The transformation of the obtained nitroadducts into alkylated derivatives of carvone complements methodologies of alkylation with the advantage of employing less demanding reaction conditions and low cost reagents. Additionally, the successful Nef reaction allowed the polarity inversion at the nitromethine center, enabling the direct introduction of different acyl groups in the in carvone which might be less practical via other methodologies. The highly functionalised chiral cyclohexanones 10-12 can be view as excellent starting compounds for the total synthesis of enantiomerically pure natural products.1-6

 

Experimental

TBAF.3H2O solid, nitromethane (3), nitroethane (4), 1-nitropropane (5), 2-nitropropane (8), THF, benzene, AIBN, n-Bu3SnH and amberlyst-A21 were commercially available (Aldrich, Across or Merck) and were used as purchased. Methyl nitroacetate (6),23 1,1-dimetoxi-3-nitropropane (7)24 were prepared according to literature procedures. 1H NMR and 13C NMR spectra were recorded on Gemini-200 (200 MHz) Varian Instruments or on Brucker avance DRX (400 MHz) with TMS as internal reference. The coupling constant (J) is in Hertz (Hz). The IR spectra were recorded on a Nicolet Magna-IR-760 spectrometer and only the principal bands are reported. The analyses by GC-mass was realized on Shimadzu GC/MS-QP 500.

General procedure-preparation of the nitroadducts 2a-e

(2R,3R,5R)-5-isopropenyl-2-methyl-3-nitromethyl-cyclohexanone 2a. To a solution of 1 (1.0 g, 6.6 mmol) in 20 mL THF, under stirring, was added 3 (0.5 mL, 7.3 mmol) followed a solution of TBAF.3H2O (0.6 g, 2 mmol) in 5 mL THF. The mixture was stirred at room temperature for 12 hours, then washed with H2O (50.0 mL), extracted with CH2Cl2 (3 ´ 50.0 mL), the organic phase was dried over Na2SO4 and the solvent was removed in vacuum. The residue was purified by column chromatography on silica gel (Hexane/EtOAc 80:20) yielding 1.2 g (88%) of a mixture of diastereoisomers 2a (6.2 : 17.9 : 8. 4 : 1.0) as yellow oil. IR (neat) nmax/cm-1: 2974; 2939; 2882; 1713; 1645; 1552; 1452; 1435; 1382; 1220; 898. 13C NMR (50 MHz, CDCl3), major isomer: d 209.9; 145.5; 112.7; 78.7; 46.7; 43.6; 39.7; 38.7; 30.1; 21.6; 12.7. MS (70eV): m/z (%): M+. 211 (3); 150 (6); 107 (20); 67 (52); 41 (100).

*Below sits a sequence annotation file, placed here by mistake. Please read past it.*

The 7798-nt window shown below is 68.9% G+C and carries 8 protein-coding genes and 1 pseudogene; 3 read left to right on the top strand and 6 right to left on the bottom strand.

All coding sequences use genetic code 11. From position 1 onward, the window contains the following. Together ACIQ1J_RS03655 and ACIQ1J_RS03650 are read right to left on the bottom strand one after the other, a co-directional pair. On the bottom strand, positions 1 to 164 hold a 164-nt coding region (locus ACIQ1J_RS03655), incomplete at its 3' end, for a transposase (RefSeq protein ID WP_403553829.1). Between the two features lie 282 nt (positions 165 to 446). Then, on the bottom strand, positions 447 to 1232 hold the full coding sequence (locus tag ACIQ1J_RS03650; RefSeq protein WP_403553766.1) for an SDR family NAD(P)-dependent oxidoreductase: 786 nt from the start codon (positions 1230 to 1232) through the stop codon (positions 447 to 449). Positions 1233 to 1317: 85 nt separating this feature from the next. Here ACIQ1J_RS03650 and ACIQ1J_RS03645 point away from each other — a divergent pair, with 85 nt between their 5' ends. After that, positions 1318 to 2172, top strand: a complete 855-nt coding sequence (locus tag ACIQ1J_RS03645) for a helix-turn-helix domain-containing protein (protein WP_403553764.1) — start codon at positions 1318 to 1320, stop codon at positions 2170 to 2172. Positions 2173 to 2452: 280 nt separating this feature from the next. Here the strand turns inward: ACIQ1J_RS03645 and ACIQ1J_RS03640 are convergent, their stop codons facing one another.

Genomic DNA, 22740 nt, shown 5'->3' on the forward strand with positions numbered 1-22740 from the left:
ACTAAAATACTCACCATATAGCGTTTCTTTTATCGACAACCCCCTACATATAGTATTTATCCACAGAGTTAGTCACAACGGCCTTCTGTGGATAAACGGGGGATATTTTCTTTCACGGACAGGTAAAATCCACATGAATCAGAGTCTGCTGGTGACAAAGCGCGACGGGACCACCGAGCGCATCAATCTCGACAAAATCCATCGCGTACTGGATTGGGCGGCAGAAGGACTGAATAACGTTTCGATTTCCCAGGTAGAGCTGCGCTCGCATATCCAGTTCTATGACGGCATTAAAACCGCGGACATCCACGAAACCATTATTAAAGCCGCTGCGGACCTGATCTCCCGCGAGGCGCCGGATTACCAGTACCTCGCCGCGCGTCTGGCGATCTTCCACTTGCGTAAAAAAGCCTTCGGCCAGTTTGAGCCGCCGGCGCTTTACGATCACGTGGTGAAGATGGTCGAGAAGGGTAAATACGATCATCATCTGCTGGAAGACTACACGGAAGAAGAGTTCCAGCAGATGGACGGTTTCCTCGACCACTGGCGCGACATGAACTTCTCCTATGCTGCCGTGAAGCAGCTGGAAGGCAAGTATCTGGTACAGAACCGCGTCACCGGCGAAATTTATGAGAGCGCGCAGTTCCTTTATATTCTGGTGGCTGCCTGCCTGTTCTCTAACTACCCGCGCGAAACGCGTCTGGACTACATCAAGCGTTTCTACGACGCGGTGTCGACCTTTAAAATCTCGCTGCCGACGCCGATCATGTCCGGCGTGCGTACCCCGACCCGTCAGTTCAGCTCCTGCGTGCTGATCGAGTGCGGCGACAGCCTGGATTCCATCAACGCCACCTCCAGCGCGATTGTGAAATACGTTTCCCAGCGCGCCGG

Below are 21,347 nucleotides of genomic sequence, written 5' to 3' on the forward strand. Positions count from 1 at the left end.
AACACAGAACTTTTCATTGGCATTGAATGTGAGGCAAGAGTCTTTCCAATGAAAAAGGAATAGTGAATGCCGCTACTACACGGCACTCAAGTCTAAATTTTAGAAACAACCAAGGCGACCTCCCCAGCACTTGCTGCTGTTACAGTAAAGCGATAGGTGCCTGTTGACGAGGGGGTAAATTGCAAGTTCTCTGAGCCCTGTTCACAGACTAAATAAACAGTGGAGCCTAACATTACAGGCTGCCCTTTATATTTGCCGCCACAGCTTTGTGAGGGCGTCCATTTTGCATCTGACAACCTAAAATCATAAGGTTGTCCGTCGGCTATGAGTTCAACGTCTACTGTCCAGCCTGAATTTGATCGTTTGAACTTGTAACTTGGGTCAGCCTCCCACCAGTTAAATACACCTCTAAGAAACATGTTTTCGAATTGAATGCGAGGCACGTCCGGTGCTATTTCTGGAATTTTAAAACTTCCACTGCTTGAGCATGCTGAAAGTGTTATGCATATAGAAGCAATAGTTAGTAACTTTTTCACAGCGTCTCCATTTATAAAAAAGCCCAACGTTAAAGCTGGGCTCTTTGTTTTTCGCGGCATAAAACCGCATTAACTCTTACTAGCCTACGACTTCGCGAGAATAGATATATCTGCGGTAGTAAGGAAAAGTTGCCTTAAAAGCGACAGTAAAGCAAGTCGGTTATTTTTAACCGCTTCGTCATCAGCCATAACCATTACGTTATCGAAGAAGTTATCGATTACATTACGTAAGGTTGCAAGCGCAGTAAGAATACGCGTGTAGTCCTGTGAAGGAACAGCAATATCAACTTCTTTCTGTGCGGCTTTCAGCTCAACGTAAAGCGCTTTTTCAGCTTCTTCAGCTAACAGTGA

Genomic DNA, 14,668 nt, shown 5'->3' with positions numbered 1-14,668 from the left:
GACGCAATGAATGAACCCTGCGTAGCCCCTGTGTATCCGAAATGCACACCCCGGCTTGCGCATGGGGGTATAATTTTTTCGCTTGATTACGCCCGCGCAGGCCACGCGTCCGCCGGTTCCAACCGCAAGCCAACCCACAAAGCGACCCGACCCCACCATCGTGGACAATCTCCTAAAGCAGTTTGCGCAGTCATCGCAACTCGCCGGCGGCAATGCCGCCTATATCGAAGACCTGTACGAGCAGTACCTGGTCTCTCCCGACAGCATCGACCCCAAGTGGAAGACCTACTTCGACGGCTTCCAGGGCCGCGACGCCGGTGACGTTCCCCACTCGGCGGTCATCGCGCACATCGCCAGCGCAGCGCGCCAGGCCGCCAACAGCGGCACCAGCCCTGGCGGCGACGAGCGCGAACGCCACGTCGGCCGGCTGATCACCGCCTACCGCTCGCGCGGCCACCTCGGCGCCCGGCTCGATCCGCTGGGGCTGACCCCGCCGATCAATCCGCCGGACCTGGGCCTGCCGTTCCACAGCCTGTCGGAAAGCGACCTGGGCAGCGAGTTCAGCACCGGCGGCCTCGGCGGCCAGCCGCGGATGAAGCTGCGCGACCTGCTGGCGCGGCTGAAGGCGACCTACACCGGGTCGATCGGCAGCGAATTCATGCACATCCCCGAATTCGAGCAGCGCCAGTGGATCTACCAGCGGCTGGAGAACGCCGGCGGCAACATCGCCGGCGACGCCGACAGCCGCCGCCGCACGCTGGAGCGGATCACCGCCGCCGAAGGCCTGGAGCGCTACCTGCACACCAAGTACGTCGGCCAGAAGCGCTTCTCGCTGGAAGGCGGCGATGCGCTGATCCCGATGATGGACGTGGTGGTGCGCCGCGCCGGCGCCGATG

Nitroadduct 2d, mixture of diastereoisomers (10.0 : 7.5 : 4.5 : 1.0). IR (neat) nmax/cm-1: 2972; 2920; 2884; 1756; 1713; 1645; 1561; 1439; 1370; 1217. 13C NMR (50 MHz, CDCl3), spectroscopy data for the major isomer: d 209.5; 163.8; 145.4; 112.9; 88.6; 53.5; 46.2; 43.9; 43.7; 40.6; 27.7; 21.5; 12.3. MS (70eV): m/z (%): M+. 269 (9); 222 (2); 163 (10); 150 (20); 121 (33); 107 (36); 95 (49); 67 (100); 55 (63).

(2R,3R,5R)-3-acetyl-5-isopropenyl-2-methyl-cyclohexanone 9a+9b

To a solution of 2b, (entry 3, table 1; 0.22g, 1 mmol) in MeOH (6 mL), was added 8 mL of a 0.5 mol L-1 solution of Na2HPO4 whose solvent is a 1 mol L-1 solution of NaOH. After 1 h, a solution of OxoneTM (0.61 g, 1 mmol) in 3 mL of water was added to the stirred suspension. The resulting mixture was stirred at room temperature for 1 h, then acidified with a 10% solution of HCl and extracted with CH2Cl2. The combined organic layers were washed with brine, dried with anhydrous Na2SO4 and evaporated under reduced pressure. The residue was subjected to column chromatography on silica gel (Hexane/EtOAc 95:5) providing 0.14 g of 9a+9b (yield 70%, 9a:9b, 90:10, d.e. 80%) as a colorless oil. IR (neat) nmax/cm-1: 2973, 2937, 2881, 1713,1646, 897. 1H NMR (200 MHz, CDCl3) for the major isomer: d 4.79 (d, 2H, J 8.1); 2.00-2.80 (m, 4H); 2.25 (s, 3H); 1.77 (s, 3H); 1.10-1.70 (m, 3H); 0.97 (d, 3H, J 6.2, 3H). 13C NMR (50 MHz, CDCl3): d 210.9; 209.9; 146.4; 110.5; 57.2; 46.2; 45.3; 33.7; 30.0; 20.0; 16.6; 12.1. MS (70eV): m/z (%): M+ 194 (2); 151( M+. - COCH3, 8 ); 109 (17); 55 (51); 43 ([CH3CO]+, 100).

Denitration of 2b and 2d to 11 and 12, respectively-typical procedure

Methyl 2-((1S,2R,5R)-5-isopropenyl-2-methyl-3-oxo-cyclohexyl)acetate 12. A mixture of 2d (entry 6, Table 1) (0.72 g, 2.68 mmol), Bu3SnH (3.9 g, 13.4 mmol) and AIBN (0.36 g, 2.2 mmol) in toluene (5 mL) was heated at 90 ºC for 90 min. The reaction mixture was subjected to column chromatography on silica gel (Hexane/EtOAc 96:4) to give 0.24 g (yield 68%) of 12 as colorless oil (d.e. 80%). IR (neat) nmax/cm-1: 2971; 2952; 2938; 2880; 1737; 1712; 1645; 1437; 1378; 1249; 1220; 1163; 896. 1H NMR (400 MHz, C6D6): d 1.02 (d, 3H, J 6.8); 1.34 (ddd, 1H, J 13.8, 9.5, 4.1); 1.63 (br s, 3H); 1.8-2.0 (m, 3H), 2.13 (dd, 1H, J 14.3, 5.9); 2.26 (dd, 1H, J 14.3, 3.4); 2.30-2.38 (m, 2H); 2.55 (1H, ddd, J 14.4, 4.8, 1.7); 3.4 (s, 3H); 4.85 (br s, 2H).13C NMR (100 MHz, C6D6): d 13.7; 23.6; 33.3; 37.6; 39.3; 41.4; 44.8; 51.8; 51.9; 113.1; 147.4; 173.1; 210.8. MS (70eV): m/z (%): M+ 224 (7); 193 (7); 150 (100); 151 (54); 109 (87); 67 (97).

(2R, 3R, 5R)-3-ethyl-5-isopropenyl-2-methyl-cyclohexanone 11. Data for the major isomer from mixture of diastereoisomers (1.1 : 1.0 : 2.4 : 13.6). IR (neat) nmax/cm-1: 2966; 2935; 2875; 1712; 1645; 1445; 1377; 891. 1H NMR (200MHz, CDCl3): d 4.76 (m, 2H); 0.86-2.45 (m, 12H); 1.74 (brs, 3H); 1.04 (d, 3H, J 6.6). 13C NMR (50MHz, CDCl3); spectroscopy data for the major isomer: d 212.9; 147.6; 109.4; 48.6; 46.5; 45.3; 45.0; 35.6; 26.1; 20.2; 11.2; 9.9. MS (70eV): m/z (%): M+. 180 (9); 165 (6); 151 ( M+. -Et, 3 ); 139 (3); 109 (44); 55 (78); 41 (100).

 

Acknowledgments

The authors thank FAPERJ (Fundação de Amparo à Pesquisa do Estado do Rio de Janeiro) for financial support and Professor Alessandro B. C. Simas for text revision.

 

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Received: March 6, 2006
Published on the web: August 1, 2006

 

 

* e-mail: patrocinio@nppn.ufrj.br